NIGERIA – Nigeria is expected to import 2.3 million metric tonnes of rice in 2024, a 10 percent increase from the 2.1 projected this year making it among the world’s largest buyer of the staple.
This is according to the United States Department of Agriculture (USDA), in its 2023-grain report on Nigeria.
Import forecasts for Nigeria, Africa’s most populous nation, were raised due to stronger than expected demand caused by both high domestic rice prices and quality concerns according to the USDA.
Experts suppose that Nigeria may see the cost of its rice imports for the 2023/24 marketing year outstrip the cumulative N1.08 trillion spent under the Anchor Borrowers (ABP) – a scheme that provides farmers with critical funds and inputs needed to boost local production in eight years.
Currently, a metric ton of parboiled rice sells for US$568 per ton, data from the International Grain Council shows.
This means that Nigeria may spend a whopping US$1.31billion importing rice in 2024 (2.3MMT multiply by US$568 per ton).
Using an exchange rate of N900/$, the country will spend N1.2 trillion (US$1.31bn) to import parboiled rice, which exceeds the total funding for ABP by N100 billion.
“Insecurity in farming areas, high input prices, and inadequate mechanisation favours rice imports over the possibility of encouraging more production due to higher prices,” said the report.
Annual inflation in Nigeria increased to 27.33% in October, up from 26.72% in September, the country’s National Bureau of Statistics said on Wednesday.
Food inflation jumped to 31.52% in October, compared to 23.72% recorded over the same period last year.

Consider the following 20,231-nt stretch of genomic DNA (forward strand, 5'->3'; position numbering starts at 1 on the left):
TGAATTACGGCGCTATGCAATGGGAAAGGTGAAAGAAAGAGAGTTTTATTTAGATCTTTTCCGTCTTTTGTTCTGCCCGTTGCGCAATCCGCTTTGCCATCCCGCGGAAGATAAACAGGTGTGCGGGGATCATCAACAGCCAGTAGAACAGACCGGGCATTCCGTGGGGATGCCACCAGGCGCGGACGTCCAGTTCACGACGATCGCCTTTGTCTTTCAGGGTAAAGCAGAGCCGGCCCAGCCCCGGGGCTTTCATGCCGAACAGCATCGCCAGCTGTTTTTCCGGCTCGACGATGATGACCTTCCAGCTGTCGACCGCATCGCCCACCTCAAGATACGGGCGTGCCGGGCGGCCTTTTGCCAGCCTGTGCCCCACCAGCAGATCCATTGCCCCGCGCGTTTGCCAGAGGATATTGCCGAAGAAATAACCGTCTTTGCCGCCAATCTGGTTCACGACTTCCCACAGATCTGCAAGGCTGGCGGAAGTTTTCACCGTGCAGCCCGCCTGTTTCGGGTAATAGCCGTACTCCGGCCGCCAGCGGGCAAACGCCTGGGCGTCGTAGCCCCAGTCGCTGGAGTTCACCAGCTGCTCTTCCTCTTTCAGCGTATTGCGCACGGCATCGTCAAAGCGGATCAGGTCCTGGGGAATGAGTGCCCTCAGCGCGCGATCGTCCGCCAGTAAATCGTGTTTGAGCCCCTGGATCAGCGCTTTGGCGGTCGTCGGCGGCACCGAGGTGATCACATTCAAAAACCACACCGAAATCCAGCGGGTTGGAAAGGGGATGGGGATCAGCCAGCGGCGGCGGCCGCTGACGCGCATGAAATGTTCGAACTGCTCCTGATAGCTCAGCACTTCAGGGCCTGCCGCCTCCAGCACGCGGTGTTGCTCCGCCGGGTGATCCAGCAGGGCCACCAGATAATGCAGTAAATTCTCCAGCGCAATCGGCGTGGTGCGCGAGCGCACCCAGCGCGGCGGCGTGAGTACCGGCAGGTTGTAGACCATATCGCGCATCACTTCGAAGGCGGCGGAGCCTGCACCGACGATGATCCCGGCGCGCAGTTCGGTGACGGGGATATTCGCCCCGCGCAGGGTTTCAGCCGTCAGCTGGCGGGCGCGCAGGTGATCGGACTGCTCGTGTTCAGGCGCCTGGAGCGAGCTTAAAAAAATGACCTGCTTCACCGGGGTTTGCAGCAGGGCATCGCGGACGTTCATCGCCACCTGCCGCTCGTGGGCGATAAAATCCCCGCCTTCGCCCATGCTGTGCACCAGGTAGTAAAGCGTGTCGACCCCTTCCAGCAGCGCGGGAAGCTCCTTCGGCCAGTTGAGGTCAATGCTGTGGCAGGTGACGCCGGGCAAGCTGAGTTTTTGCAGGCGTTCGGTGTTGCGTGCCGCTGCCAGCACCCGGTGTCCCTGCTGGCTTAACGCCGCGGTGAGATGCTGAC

Inflation has risen to a 20-year high and the local currency naira has weakened by more than 40% since June after President Bola Tinubu’s removal of a fuel subsidy and lifting of exchange controls.
In October, the Central Bank of Nigeria (CBN) restored the 43 items, including rice, it prohibited from access to foreign exchange (FX), after eight years.
The move analysts say will further increase the importation of rice next year owing to Nigerians high prference for local parboiled rice and quality issues.
Despite the increase in productivity per unit of cultivated land and the expansion of mills in the last four years, the quality of most local varieties has remained perpetually poor, thus fuelling consumers’ preference for foreign varieties.
The US Department of Agriculture’s report showed Burkina Faso is also among the African countries expected to significantly increase its imports next year to 525,000 tonnes due to reduced domestic production.
Global rice trade in calendar year 2024 is projected at 52.85 million tonnes, the report said.